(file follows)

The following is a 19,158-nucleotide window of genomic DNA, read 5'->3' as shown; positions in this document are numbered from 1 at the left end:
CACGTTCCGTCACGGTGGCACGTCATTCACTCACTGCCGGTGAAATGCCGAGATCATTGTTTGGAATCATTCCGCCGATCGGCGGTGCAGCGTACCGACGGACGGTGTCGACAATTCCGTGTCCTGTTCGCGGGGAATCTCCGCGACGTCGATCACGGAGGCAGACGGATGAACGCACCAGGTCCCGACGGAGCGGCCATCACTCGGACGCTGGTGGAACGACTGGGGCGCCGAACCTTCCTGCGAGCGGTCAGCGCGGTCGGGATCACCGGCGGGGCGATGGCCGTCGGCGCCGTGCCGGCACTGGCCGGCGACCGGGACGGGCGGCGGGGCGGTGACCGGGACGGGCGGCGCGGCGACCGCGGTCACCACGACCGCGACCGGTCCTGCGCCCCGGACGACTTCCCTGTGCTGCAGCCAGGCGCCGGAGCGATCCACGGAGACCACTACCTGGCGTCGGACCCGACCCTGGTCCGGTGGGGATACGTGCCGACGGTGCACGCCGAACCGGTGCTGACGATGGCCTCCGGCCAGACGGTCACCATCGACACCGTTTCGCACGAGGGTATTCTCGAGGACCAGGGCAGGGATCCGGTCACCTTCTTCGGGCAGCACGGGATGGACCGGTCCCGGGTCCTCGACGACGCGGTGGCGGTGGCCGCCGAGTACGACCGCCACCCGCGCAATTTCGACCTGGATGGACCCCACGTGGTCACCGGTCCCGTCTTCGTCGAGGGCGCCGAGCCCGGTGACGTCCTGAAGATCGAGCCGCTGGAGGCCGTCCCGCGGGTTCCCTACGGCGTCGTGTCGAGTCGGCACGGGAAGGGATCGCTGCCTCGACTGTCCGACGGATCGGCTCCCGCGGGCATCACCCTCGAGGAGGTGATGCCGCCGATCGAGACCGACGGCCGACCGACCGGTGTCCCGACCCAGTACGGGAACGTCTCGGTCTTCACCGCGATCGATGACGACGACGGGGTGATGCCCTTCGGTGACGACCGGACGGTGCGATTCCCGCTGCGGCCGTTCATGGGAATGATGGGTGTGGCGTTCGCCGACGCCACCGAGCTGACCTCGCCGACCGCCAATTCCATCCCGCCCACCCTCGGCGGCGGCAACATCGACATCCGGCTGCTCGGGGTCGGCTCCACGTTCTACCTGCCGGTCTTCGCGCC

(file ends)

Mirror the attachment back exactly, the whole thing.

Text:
The following is a 19,158-nucleotide window of genomic DNA, read 5'->3' as shown; positions in this document are numbered from 1 at the left end:
CACGTTCCGTCACGGTGGCACGTCATTCACTCACTGCCGGTGAAATGCCGAGATCATTGTTTGGAATCATTCCGCCGATCGGCGGTGCAGCGTACCGACGGACGGTGTCGACAATTCCGTGTCCTGTTCGCGGGGAATCTCCGCGACGTCGATCACGGAGGCAGACGGATGAACGCACCAGGTCCCGACGGAGCGGCCATCACTCGGACGCTGGTGGAACGACTGGGGCGCCGAACCTTCCTGCGAGCGGTCAGCGCGGTCGGGATCACCGGCGGGGCGATGGCCGTCGGCGCCGTGCCGGCACTGGCCGGCGACCGGGACGGGCGGCGGGGCGGTGACCGGGACGGGCGGCGCGGCGACCGCGGTCACCACGACCGCGACCGGTCCTGCGCCCCGGACGACTTCCCTGTGCTGCAGCCAGGCGCCGGAGCGATCCACGGAGACCACTACCTGGCGTCGGACCCGACCCTGGTCCGGTGGGGATACGTGCCGACGGTGCACGCCGAACCGGTGCTGACGATGGCCTCCGGCCAGACGGTCACCATCGACACCGTTTCGCACGAGGGTATTCTCGAGGACCAGGGCAGGGATCCGGTCACCTTCTTCGGGCAGCACGGGATGGACCGGTCCCGGGTCCTCGACGACGCGGTGGCGGTGGCCGCCGAGTACGACCGCCACCCGCGCAATTTCGACCTGGATGGACCCCACGTGGTCACCGGTCCCGTCTTCGTCGAGGGCGCCGAGCCCGGTGACGTCCTGAAGATCGAGCCGCTGGAGGCCGTCCCGCGGGTTCCCTACGGCGTCGTGTCGAGTCGGCACGGGAAGGGATCGCTGCCTCGACTGTCCGACGGATCGGCTCCCGCGGGCATCACCCTCGAGGAGGTGATGCCGCCGATCGAGACCGACGGCCGACCGACCGGTGTCCCGACCCAGTACGGGAACGTCTCGGTCTTCACCGCGATCGATGACGACGACGGGGTGATGCCCTTCGGTGACGACCGGACGGTGCGATTCCCGCTGCGGCCGTTCATGGGAATGATGGGTGTGGCGTTCGCCGACGCCACCGAGCTGACCTCGCCGACCGCCAATTCCATCCCGCCCACCCTCGGCGGCGGCAACATCGACATCCGGCTGCTCGGGGTCGGCTCCACGTTCTACCTGCCGGTCTTCGCGCC